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Overview of modal memory model

Overview of modal memory model

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  • 1. Information Processing EDU223 Educational Psychology
  • 2. Memory Sensory, Short Term, Long Term,Working
    • Functions: What do you use memory for?
      • Making decisions based on experience;
        • Where’s the cereal?
        • Remembering appointments & faces.
        • Orienting yourself in space & time;
        • Remembering people;
        • Remembering how to do things (skills);
        • Preferences;
        • Personal Identity …
  • 3. The Importance of Memory
    • Where would you be without memory?
    • The Case of Clive Wearing
  • 4. What is Memory?
    • Everything in life is memory, save for the thin edge of the present (Gazzaniga, 2000)
    • Definition: Memory is the processes involved in retaining, retrieving, and using information about stimuli, images, events, ideas, and skills after the original information is no longer present. => Mental ‘time travel’ …
  • 5. Information Processing & Memory
  • 6. The Modal Model
    • Atkinson & Shiffrin’s (1968)
  • 7. An Example…………….
  • 8. Sensory Memory
    • Definition: Sensory memory is the retention, for
    • brief periods of time (…), of the effects of sensory stimulation.
    • Example:
    • The Sparkler’s Trail => persistence of vision (film)
  • 9. Sensory Memory- Moving Images
  • 10. Visual Memory
    • Questions: How much information is stored in the visual icon? For how long? Sperling (1960):
      • .5 sec. presentation; => 4–5 letters remembered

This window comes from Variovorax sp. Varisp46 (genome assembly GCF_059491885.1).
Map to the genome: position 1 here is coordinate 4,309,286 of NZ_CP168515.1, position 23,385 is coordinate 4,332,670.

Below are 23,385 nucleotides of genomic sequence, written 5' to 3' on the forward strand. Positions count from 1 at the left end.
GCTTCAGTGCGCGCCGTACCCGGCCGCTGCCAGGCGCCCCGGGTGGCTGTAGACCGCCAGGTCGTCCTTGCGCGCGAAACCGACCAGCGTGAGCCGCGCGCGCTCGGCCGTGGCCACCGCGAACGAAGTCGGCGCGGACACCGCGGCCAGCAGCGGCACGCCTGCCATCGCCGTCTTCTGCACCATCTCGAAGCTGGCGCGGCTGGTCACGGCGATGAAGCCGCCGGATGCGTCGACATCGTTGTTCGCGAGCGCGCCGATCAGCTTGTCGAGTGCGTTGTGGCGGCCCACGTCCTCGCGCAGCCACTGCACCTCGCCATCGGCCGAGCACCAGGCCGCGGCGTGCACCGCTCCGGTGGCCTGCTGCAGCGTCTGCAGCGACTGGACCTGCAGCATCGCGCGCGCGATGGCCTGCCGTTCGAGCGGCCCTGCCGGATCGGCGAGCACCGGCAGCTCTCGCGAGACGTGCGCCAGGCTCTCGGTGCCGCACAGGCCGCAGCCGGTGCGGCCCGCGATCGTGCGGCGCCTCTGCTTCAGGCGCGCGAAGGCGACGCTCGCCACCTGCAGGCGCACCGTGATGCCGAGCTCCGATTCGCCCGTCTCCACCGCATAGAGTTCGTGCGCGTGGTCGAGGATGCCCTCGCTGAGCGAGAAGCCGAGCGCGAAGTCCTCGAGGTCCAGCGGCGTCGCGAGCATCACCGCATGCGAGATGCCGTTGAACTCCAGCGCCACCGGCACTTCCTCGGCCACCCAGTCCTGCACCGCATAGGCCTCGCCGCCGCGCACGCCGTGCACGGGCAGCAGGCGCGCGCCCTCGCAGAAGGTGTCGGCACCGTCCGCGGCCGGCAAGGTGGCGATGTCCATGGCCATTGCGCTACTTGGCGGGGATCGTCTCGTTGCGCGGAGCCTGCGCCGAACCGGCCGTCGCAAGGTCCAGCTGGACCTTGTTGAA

B N F A T L M X P Z D C
  • 11. Sperling (1960)
    • Two Factors:
      • (a) whole vs. partial report =>10 letters remembered.
      • (b) immediate vs. delayed report => rapid decay.
  • 12. Results of Sperling
    • => high capacity, rapid decay.
  • 13. Sensory Memories
    • Not just visual, but also auditory (‘echoic’ memory, 1–5 sec.).
    • Functions of Sensory Memory:
      • Collection or information to be processed;
      • Holding information while processing;
      • Filling in blanks of intermittent stimulation.
  • 14. The Modal Model
  • 15. Short Term vs Long Term
    • Question:
    • What is the evidence for two separate entities or mechanisms?
    • Demonstration: Serial position curve
  • 16. Stimuli (Murdoch, 1962; Neth & Myers, 2005)
    • Try to remember the following items…
  • 17. Stimuli (Murdoch, 1962; Neth & Myers, 2005)
    •  Barricade
    •  Children
    •  Diet
    •  Racket
    •  Gourd
    •  Antenna
    •  Folio
    •  Meter
    •  Game
    •  Journey
    •  Mohair
    •  Phoenix
    •  Crossbow
    •  Doorbell
    •  Muffler
    •  Sandwich
    •  Mouse
    •  Colt
    •  Menu
    •  Airplane
  • 18. Serial Position Curve
  • 19. What does the SPC mean?
    • Glanzer and Cunitz (1966):
    • Hypothesis 1: Recency due to STM.
      • Test: intermediate task (30 seconds counting backwards) prior to recall => delete STM.
      • Result: Reduced recency effect.
    • Hypothesis 2: Primacy due to more rehearsal.
      • Test: slower pace => more rehearsal possible.
      • Result: Increased primacy effect.
  • 20. SPC Summary
  • 21. Differences in Coding
    • Types of coding or ‘representational formats’:
  • 22. Visual & Phonological Coding in STM
    • Zhang & Simon (1985):
  • 23. Semantic Coding in STM
    • Wickens et al. (1976):
  • 24. Result: Proactive Interference
  • 25. Coding in Long-Term Memory
    • Demonstration (Sachs, 1967):